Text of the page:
Sanjay Dutt is no stranger to prison. He has been in there for almost two years. Those who feel he filed this petition because he’s frightened of going (to jail) are blinded by their own thinking. He wanted an extension because he didn’t want his producers, who are dependent on him, to be impacted by the verdict. The petition sent to the Supreme Court was a petition of mercy; it wasn’t a legal argument.
He’s associated with various projects and the money riding on him is close to Rs. 278 crore. His petition says, ‘My misdeed should not impact my workers and producers, so please give me an extension.’ The court saw the sanity of it; it has shown mercy not to Dutt, but instead it has shown the willingness to consider that his imprisonment will have an adverse impact on the producers.
He’s not going to spend this one month with his wife and children. Fourteen to 15 hours of his day will go into shooting for his current projects. The court isn’t looking at Dutt any differently. He very categorically said, and I don’t know why he said that, that he will not ask for pardon, but will serve the sentence. He should’ve kept that option open. But even those within the film fraternity who are not sympathetic towards Dutt agree that he should get a grace period to finish his work, so the producers aren’t affected. The mercy petition to the court was to save the industry from the impact of his verdict. There was no legal ground.
(Mahesh Bhatt is a filmmaker)
Hope some benefit of this exception is passed on to other convicts
Sanjay Dutt has usually found it easy to get from the justice system what others haven’t. He got bail 17 years ago when the CBI decided not to oppose his application for it.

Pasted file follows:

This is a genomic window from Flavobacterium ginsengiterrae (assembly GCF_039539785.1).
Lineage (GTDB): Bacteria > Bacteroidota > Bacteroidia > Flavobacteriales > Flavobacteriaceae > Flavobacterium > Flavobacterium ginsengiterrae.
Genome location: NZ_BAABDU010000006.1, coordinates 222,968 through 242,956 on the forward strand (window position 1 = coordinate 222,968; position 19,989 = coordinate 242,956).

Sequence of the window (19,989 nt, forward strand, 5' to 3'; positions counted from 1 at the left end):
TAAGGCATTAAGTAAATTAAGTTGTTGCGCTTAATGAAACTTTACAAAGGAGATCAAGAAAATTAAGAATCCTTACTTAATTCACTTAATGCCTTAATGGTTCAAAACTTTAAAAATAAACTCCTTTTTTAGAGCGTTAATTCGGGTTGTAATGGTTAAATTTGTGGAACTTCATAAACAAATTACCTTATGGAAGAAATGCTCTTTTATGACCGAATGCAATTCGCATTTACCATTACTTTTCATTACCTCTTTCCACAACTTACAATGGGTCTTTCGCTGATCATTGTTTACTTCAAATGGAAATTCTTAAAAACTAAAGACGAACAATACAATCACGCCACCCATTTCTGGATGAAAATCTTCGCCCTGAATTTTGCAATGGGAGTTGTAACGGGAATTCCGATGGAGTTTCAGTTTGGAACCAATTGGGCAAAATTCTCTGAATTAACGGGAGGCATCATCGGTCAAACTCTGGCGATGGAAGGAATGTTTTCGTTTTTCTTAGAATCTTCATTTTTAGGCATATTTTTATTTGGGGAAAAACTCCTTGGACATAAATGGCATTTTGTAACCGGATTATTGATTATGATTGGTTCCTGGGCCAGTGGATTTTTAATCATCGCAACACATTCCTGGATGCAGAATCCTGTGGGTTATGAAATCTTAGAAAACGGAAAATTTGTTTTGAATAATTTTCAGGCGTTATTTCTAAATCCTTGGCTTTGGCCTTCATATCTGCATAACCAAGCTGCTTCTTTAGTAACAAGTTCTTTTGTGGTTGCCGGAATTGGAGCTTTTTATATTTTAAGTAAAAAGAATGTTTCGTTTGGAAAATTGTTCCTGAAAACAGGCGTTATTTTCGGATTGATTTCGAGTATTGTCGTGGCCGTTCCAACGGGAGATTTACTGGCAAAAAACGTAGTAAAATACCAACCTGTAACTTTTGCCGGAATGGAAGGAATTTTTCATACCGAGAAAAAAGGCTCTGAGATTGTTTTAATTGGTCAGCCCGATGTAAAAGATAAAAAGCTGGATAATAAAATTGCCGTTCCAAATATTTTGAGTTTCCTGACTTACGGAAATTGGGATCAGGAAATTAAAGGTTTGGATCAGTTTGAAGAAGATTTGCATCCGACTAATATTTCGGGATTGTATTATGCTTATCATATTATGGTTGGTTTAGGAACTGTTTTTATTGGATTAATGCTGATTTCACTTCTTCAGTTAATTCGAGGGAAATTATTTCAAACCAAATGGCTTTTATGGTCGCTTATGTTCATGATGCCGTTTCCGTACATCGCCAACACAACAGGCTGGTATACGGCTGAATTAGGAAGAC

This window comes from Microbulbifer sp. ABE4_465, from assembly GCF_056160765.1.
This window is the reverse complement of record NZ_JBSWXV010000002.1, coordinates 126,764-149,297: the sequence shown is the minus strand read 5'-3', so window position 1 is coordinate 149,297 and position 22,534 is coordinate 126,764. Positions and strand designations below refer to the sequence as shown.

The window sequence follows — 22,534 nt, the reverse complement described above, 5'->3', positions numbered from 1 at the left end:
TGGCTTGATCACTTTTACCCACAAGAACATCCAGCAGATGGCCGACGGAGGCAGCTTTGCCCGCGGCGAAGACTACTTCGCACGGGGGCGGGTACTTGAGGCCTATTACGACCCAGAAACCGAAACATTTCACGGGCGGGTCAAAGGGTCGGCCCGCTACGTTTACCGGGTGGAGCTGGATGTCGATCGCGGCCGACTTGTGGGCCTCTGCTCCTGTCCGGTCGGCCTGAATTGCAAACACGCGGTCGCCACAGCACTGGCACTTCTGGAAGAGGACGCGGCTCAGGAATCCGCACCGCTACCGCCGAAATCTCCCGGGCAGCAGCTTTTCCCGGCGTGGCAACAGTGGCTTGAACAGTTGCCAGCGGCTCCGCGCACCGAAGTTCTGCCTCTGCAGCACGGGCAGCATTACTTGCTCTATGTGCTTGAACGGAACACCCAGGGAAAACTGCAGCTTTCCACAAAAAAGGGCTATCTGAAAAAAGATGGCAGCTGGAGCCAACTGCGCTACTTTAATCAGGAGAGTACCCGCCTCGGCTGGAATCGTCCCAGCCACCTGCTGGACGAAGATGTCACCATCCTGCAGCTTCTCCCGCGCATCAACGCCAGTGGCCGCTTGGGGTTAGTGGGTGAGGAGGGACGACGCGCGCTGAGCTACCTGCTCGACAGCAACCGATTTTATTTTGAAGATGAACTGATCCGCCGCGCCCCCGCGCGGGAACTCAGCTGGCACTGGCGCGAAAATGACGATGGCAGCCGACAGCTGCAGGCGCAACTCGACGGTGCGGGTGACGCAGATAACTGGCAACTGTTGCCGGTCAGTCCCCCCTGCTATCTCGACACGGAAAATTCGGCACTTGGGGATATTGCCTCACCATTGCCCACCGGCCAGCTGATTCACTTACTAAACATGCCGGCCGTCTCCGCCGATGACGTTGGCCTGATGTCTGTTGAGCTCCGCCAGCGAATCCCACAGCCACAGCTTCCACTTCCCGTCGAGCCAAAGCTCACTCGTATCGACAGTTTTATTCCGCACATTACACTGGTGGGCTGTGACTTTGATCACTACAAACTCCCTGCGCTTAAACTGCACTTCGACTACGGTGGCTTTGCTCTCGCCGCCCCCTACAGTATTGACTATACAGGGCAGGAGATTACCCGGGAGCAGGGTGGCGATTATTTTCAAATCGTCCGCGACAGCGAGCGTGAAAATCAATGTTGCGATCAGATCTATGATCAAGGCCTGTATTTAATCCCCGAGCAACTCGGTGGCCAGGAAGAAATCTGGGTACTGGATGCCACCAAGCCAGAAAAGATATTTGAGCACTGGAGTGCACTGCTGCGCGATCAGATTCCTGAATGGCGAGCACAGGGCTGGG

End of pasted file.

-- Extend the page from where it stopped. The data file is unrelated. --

I was a reporter on the case, which was being conducted inside Arthur Road Jail, and was a witness to the event. Without help, Sanjay would not have got bail when he did. Under TADA law, it was impossible. The Shiv Sena-BJP was in power in Maharashtra and Sunil Dutt (Sanjay’s father) begged Balasaheb Thackeray to help his son specifically, and he did.
Once bailed, Sanjay often got exemption from attending court when out shooting on location or abroad. As far as I know, this kindness was not extended to others who also, surely, had a living to make.
I was surprised to read reports of the verdict in the matter of Sanjay, who was convicted, but with the qualifier that he was not a terrorist. None of the others, as far as I know, were blessed in this way and I don’t know why it was done for Sanjay. This statement was waved about by his sister, Congress MP Priya Dutt, as a sign of Sanjay’s innocence.
It is true that some benefit came out of all the favouritism.
A terrible law, poorly written and completely loaded against the accused, was exposed. His bail set a precedent. I hope some benefit of this latest exception made for Sanjay, being given more time to surrender, is passed on to other convicts.
(written by Aakar Patel who is a columnist)
Film producers most relieved
Rahul Aggarwal (Policegiri): Sanjay hasn’t got what he asked for. He requested six months, but got only a month. He is busy prioritising whatever work he has to finish now. He has already called all his producers and directors to his house to decide what needs to be done. Yesterday, I spent the entire morning with him. For Policegiri, I have only a couple of days of shooting left. Sanjay has finished most of the dubbing, but a small portion is still left.
Karan Johar (Unglee): Sanjay didn’t want to leave his commitments incomplete. He’s always been very responsible towards the films he takes up. We have a song and the dubbing left for Unglee. I have known him all my life. He’s a close family friend. We have all grown up together. Duttsaab and my dad were really close friends. Sanjay used to fondly call my father Buddha uncle. He was the closest to him in the entire industry. Our hearts go out to him.
Vinod Chopra and Raj Kumar Hirani (P.K.): We are grateful to the Supreme Court for showing compassion towards Sanjay Dutt by granting him an additional four weeks to surrender. It will enable us to complete our film P.K. with him. We believe that the purpose of justice is to reform, more than to punish. Therefore, we sincerely hope that the same sense of compassion prevails when Sanjay is serving his sentence over the coming months.